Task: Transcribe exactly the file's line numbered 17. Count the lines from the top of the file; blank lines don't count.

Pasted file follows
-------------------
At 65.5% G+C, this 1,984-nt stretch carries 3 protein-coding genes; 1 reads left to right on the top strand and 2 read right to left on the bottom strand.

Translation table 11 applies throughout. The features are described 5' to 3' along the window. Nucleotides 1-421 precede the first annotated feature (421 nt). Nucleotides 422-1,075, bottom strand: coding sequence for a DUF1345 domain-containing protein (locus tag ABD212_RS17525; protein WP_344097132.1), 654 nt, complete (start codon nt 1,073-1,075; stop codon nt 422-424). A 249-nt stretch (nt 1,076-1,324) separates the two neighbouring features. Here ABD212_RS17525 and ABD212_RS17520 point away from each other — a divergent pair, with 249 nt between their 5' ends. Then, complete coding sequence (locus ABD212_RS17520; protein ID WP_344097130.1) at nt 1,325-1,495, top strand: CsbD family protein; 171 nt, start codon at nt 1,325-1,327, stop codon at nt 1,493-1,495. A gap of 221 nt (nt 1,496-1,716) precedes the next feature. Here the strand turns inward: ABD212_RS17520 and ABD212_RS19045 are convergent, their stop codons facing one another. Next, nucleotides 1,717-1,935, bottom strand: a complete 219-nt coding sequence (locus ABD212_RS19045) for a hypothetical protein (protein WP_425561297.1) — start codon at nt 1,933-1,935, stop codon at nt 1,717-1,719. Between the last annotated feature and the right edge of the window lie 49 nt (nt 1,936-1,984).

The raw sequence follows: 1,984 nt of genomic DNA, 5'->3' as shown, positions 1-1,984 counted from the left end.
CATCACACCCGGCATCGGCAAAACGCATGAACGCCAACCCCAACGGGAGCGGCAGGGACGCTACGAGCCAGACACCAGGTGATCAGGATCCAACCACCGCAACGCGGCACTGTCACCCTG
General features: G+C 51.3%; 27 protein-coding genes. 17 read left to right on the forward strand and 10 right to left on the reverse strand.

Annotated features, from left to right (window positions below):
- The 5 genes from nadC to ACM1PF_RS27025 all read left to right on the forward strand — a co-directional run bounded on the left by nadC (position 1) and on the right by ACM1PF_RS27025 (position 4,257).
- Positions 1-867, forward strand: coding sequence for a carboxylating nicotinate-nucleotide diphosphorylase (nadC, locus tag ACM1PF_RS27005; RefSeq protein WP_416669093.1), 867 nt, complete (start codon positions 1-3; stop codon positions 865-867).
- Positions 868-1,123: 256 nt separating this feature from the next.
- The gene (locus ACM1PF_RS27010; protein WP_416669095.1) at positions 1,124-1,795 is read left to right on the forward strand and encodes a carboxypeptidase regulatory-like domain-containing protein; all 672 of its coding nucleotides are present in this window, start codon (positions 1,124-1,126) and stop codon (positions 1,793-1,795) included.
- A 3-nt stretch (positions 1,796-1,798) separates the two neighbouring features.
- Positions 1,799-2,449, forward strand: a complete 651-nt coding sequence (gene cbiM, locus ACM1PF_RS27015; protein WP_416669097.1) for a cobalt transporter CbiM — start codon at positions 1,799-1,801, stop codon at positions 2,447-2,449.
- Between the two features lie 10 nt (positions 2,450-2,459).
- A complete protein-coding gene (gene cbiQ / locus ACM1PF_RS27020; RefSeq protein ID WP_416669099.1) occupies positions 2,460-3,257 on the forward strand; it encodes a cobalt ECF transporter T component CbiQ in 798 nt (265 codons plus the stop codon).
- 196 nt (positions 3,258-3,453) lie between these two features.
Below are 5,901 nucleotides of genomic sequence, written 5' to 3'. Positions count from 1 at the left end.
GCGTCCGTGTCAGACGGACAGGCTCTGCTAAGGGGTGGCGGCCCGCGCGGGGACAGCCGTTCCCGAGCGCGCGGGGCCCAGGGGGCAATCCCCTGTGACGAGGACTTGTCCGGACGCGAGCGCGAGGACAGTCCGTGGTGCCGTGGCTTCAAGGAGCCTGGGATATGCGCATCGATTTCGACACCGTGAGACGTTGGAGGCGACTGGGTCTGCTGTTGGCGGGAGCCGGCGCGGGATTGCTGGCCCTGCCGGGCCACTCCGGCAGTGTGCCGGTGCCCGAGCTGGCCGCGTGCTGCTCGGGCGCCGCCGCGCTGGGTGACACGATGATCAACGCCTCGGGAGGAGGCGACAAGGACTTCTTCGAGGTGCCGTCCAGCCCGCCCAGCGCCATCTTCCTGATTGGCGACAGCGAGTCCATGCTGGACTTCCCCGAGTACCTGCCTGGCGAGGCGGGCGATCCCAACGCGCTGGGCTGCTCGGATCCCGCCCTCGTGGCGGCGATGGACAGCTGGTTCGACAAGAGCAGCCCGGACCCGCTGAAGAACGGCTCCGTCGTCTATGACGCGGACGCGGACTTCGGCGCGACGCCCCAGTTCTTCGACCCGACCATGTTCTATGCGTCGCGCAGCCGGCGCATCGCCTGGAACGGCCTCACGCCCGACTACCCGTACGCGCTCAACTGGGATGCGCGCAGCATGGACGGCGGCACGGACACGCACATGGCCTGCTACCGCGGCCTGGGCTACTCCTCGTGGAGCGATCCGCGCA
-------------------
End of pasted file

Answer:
GCGTCCGTGTCAGACGGACAGGCTCTGCTAAGGGGTGGCGGCCCGCGCGGGGACAGCCGTTCCCGAGCGCGCGGGGCCCAGGGGGCAATCCCCTGTGACGAGGACTTGTCCGGACGCGAGCGCGAGGACAGTCCGTGGTGCCGTGGCTTCAAGGAGCCTGGGATATGCGCATCGATTTCGACACCGTGAGACGTTGGAGGCGACTGGGTCTGCTGTTGGCGGGAGCCGGCGCGGGATTGCTGGCCCTGCCGGGCCACTCCGGCAGTGTGCCGGTGCCCGAGCTGGCCGCGTGCTGCTCGGGCGCCGCCGCGCTGGGTGACACGATGATCAACGCCTCGGGAGGAGGCGACAAGGACTTCTTCGAGGTGCCGTCCAGCCCGCCCAGCGCCATCTTCCTGATTGGCGACAGCGAGTCCATGCTGGACTTCCCCGAGTACCTGCCTGGCGAGGCGGGCGATCCCAACGCGCTGGGCTGCTCGGATCCCGCCCTCGTGGCGGCGATGGACAGCTGGTTCGACAAGAGCAGCCCGGACCCGCTGAAGAACGGCTCCGTCGTCTATGACGCGGACGCGGACTTCGGCGCGACGCCCCAGTTCTTCGACCCGACCATGTTCTATGCGTCGCGCAGCCGGCGCATCGCCTGGAACGGCCTCACGCCCGACTACCCGTACGCGCTCAACTGGGATGCGCGCAGCATGGACGGCGGCACGGACACGCACATGGCCTGCTACCGCGGCCTGGGCTACTCCTCGTGGAGCGATCCGCGCA